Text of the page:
Fear prepares humans or any other animal on how to react when they sense danger. The body releases hormones that sharpen functions that are instrumental to our survival in the event of perceived threat, such as an increase in heart rate and acceleration of breathing.
Therefore, people afraid of snakes typically move more unpredictably with jerky motions when faced by a snake. In that case, a snake will automatically notice your behavior, and they usually see those fast movements and unpredictable behavior as characteristic traits among predators.
When you move rapidly or portray unpredictable behaviors, snakes might interpret those fearful behaviors as a threat. It assumes that your move is that of a predator trying to attack it, and it will either strike or escape.
When a snake views your behavior as a threat to its life, it will also affect its behaviors. Snakes are not aggressive reptiles unless in a highly threatening situation. Therefore, the snake’s interpretation of your behavior will also make the snake more fearful.
This creates a chain of negative behaviors between you and the snake. Your fearful behavior, in turn, makes the snake afraid, and this might affect the way it reacts.
We also tend to release a hormone that snakes can pick up when we are afraid, but it is probably more on our body movement that prompts a strike or flight response.
Snakes do not demonstrate emotion. But may at times display fear and aggression. And when snakes feel aggressive, they usually warn you through hissing or coiling itself, but if you persist, it may strikeout. However, in most cases when afraid they will escape.
How Can A Snake Smell?
The snake’s forked tongue helps it to detect distinct odors from different directions. It can swiftly capture air samples by fast flicking its tongue, which can help it pinpoint the location of scent.
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To gather information, snakes may utilize a variety of tongue flicking actions. Some snakes use their tongues to take up smell trails as they travel around the ground. Others may detect airborne pollutants by operating their tongue in brief up-and-down movements only touching air.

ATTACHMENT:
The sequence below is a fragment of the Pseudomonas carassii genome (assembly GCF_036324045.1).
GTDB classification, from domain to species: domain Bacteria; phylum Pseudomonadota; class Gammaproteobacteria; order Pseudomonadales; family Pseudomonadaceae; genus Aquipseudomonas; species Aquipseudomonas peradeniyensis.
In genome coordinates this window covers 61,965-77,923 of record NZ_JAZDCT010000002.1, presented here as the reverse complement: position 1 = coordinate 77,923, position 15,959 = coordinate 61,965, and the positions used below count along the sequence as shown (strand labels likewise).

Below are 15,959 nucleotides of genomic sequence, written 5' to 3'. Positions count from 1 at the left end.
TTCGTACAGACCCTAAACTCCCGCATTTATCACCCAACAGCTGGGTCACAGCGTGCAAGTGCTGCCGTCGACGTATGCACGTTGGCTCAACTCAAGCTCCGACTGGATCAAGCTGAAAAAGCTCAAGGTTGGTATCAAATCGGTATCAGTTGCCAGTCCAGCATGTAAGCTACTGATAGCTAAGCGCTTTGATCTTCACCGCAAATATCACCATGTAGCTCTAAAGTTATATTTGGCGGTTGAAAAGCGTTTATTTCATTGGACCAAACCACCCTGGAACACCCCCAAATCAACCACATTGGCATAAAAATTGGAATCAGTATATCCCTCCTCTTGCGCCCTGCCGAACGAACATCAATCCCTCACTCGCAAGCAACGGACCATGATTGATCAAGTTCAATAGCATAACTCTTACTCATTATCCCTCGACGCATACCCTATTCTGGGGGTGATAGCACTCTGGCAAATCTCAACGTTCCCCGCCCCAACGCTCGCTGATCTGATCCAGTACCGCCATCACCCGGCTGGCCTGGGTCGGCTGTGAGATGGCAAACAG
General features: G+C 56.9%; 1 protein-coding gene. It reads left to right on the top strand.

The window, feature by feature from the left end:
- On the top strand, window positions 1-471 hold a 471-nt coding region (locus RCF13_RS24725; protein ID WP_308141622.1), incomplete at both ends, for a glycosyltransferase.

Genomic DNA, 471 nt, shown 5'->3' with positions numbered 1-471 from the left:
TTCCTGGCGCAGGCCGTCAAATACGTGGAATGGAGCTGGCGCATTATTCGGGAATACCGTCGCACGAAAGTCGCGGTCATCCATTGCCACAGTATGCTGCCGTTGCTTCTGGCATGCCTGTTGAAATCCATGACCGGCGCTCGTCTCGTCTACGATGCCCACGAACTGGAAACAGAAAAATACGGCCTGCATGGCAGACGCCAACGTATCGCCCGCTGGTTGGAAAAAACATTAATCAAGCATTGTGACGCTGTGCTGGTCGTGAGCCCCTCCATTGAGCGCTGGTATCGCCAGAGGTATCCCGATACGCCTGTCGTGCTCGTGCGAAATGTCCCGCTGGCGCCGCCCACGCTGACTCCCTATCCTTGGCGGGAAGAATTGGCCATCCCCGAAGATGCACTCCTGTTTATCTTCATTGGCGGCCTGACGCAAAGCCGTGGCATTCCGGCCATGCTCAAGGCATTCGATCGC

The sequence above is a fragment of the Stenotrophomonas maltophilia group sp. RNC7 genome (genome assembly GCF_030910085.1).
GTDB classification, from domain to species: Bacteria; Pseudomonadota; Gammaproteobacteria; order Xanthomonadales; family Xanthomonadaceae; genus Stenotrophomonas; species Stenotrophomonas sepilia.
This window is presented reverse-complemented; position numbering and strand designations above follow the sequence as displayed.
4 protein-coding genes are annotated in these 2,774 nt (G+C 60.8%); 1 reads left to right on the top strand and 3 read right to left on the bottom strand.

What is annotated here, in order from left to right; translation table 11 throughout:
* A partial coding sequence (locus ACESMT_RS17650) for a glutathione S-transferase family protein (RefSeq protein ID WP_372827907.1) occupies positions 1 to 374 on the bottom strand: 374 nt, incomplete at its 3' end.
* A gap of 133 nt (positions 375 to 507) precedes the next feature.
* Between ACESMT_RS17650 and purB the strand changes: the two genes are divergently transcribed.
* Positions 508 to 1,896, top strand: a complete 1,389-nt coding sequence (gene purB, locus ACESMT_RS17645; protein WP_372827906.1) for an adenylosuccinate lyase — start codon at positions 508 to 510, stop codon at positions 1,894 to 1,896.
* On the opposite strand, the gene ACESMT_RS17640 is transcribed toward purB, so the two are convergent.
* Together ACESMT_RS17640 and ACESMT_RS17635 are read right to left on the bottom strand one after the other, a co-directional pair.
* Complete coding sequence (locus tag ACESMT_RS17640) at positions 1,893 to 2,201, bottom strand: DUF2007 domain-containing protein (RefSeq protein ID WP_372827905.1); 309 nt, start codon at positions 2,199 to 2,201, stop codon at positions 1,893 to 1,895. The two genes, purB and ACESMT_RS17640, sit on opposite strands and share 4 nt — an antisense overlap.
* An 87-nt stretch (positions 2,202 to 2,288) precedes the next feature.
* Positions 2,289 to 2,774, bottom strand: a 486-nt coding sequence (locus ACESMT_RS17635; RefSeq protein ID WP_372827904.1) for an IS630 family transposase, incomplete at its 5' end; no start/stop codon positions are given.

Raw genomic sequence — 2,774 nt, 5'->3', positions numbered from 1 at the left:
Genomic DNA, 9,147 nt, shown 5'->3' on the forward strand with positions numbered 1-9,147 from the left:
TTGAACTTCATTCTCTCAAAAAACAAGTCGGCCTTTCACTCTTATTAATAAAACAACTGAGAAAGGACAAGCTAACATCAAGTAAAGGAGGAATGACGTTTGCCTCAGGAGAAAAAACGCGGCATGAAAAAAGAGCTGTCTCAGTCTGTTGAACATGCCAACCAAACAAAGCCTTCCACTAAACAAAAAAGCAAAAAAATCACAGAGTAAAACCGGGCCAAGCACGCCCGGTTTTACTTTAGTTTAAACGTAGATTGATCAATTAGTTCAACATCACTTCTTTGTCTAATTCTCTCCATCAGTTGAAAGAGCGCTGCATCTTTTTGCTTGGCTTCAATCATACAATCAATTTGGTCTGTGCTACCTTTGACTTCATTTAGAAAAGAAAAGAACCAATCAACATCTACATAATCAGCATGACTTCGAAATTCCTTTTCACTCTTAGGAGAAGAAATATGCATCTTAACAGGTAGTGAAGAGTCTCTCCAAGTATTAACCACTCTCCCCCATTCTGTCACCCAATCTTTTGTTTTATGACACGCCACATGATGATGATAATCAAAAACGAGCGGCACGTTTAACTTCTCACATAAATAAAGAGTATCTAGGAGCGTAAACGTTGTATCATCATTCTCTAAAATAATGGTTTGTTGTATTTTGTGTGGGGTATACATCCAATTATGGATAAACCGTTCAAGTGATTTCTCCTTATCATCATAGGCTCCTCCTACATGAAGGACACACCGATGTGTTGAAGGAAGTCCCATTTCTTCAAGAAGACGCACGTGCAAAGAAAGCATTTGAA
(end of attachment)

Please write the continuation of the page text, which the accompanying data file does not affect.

It’s hypothesized that as they move their paddle across the water, they produce “air vortices” that assist in circulating air towards their tongue. Some snakes, especially during the breeding season, employ more regulated up-down oscillations to detect smells. This oscillation enhances the quantity of air that passes above the tongue and improves tracking accuracy.
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Snakes are unique creatures that have effectively evolved to adapt to their surrounding. Although snakes do not demonstrate any emotions, they can sometimes sense when we are fearful through our body language.
When snakes sense our fear, they also become fearful but not to the point of becoming aggressive unless they view your motions as a threat. Therefore, even if you are afraid of snakes is vital to remain calm and steady, and not to show your fear to the snake.
Joe is a freelance writer for FaunaFacts. Joe has written extensively about snakes for the site, but also contributes content about a range of animals.